Last updated on January 21st, 2022
What Does Vitamin D Do For You?
Vitamin D is important for keeping our immune systems in working order and keeping our bones strong and healthy. Low levels of D are associated with a whole spectrum of diseases, including cancer, diabetes, cardiovascular and autoimmune disorders, but this article focuses on how normal vitamin D levels can prevent and improve conditions of osteoporosis and osteopenia.
The medical community agrees without a doubt that if you have a vitamin D deficiency, your bones will deteriorate. The reason is that the deficiency causes the removal of both calcium and bone matrix where calcium is stored. The deficiency leads to osteopenia and can precipitate and worsen osteoporosis.
What is a Healthy Level of Vitamin D?
The most accurate blood test for healthy levels of Vitamin D is the 25-hydroxyvitamin D blood test . Vitamin D levels below 30 ng/mL indicate a deficiency.
A study published in the March, 2010 issue of the Journal of Clinical Endocrinology and Metabolism found that a jaw-dropping 59 percent of the population is vitamin D deficient. With today’s busy lifestyles, unhealthy eating habits and the common usage of sunblocks associated with fear of getting skin cancer, vitamin D deficiency has reached epidemic proportions. (The sun is the most natural source of vitamin D).
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Most doctors now put patients with a vitamin D deficiency on a supplement, but you should know that when it comes to bone health, not all D supplements are alike.
There are Two Forms of Vitamin D – Supplemental Vitamin D3, and Pharmaceutical Vitamin D2
Vitamin D3 is natural. It’s the same substance as what is produced in human skin in response to sun exposure. A supplemental D3 vitamin is derived from either lanolin or cod liver oil extract and is the form of vitamin D that most effectively treats vitamin D deficiency. Vitamin D3 is available without a prescription. You can take it as part of multi-vitamin or on it’s own. Multivitamins have either vitamin D2 or D3.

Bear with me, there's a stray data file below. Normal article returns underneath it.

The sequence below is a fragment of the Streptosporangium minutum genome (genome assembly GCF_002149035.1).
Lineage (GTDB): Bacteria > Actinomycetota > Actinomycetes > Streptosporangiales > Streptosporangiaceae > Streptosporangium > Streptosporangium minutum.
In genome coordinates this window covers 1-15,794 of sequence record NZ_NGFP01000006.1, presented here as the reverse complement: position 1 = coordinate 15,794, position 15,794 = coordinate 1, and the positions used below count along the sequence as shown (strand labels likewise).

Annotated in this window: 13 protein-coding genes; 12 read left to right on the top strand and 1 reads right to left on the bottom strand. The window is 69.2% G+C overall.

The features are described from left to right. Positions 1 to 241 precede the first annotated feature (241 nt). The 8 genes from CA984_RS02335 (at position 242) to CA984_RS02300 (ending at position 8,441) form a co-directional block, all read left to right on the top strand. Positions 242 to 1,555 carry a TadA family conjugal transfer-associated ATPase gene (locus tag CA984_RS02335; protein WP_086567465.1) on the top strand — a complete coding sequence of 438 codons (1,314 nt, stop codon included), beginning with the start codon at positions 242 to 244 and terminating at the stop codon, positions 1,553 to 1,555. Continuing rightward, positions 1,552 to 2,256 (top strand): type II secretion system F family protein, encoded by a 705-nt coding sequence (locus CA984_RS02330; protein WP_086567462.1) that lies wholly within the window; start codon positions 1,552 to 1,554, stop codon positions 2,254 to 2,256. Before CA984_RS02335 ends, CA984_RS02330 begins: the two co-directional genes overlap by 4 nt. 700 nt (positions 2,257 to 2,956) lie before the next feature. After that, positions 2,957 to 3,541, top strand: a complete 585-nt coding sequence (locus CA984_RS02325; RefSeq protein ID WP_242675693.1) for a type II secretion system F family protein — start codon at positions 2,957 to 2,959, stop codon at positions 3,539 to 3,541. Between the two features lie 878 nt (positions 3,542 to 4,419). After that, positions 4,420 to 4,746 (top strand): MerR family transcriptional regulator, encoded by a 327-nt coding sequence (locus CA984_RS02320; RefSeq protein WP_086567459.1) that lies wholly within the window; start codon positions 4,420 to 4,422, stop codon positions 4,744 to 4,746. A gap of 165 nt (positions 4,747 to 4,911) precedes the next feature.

Vitamin D2 is derived from fungal sources. It is not naturally present in the human body and sun exposure does not produce vitamin D2 in the body. Also, vitamin D2 is not as stable on the shelf as vitamin D3, which remains active for a longer period of time when exposed to different conditions such as temperature and humidity.
Which Vitamin D is Best?
According to the American Journal of Clinical Nutrition, pharmacopoeias (medication encyclopedias), have officially regarded the two forms of vitamin D as equivalent and interchangeable, yet this presumption is based on studies of rickets prevention in infants conducted 70 year ago!
With the emergence of the 25-hydroxyvitamin D blood test as a measure of vitamin D status, the medical profession is now receiving a much more accurate measurement vitamin D levels. As a result, vitamin D3 has proven to be the more potent form of vitamin D.
Vitamin D2 should never be used to treat vitamin D deficiency, but Pharmaceutical companies still produce only vitamin D2, because they can manufacture it as a pharmaceutical and recommend the prescription to your doctor.
If your doctor prescribes a vitamin D supplement, make sure he prescribes vitamin D3…or you may choose sun exposure instead!
Essential for Maintaining a Healthy Immune System
It is now believed that when it comes to overall health, the benefits of sun exposure (as opposed to Vitamin D supplements) is actually better for you than Vitamin D supplements! Benefits include the reduction in blood pressure, suppression of autoimmune disease and the improvements in mood and the prevention of osteoporosis.
Researchers warned that taking a vitamin D pill showed zero benefit protecting you from disease, and the evidence has only grown stronger. In November, one of the largest and most rigorous trials of the vitamin ever conducted—in which 25,871 participants received high doses for five years—found no impact on cancer, heart disease, or stroke.
All information provided on this site, particularly any information relating to specific medical conditions, health care, preventive care, and healthy lifestyles, is presented for general informational purposes only. It should not be considered complete or exhaustive and does not cover all disorders or their treatment. It is not a substitute for the advice provided by your own physician or health care provider, and may not necessarily take your individual health situation into account.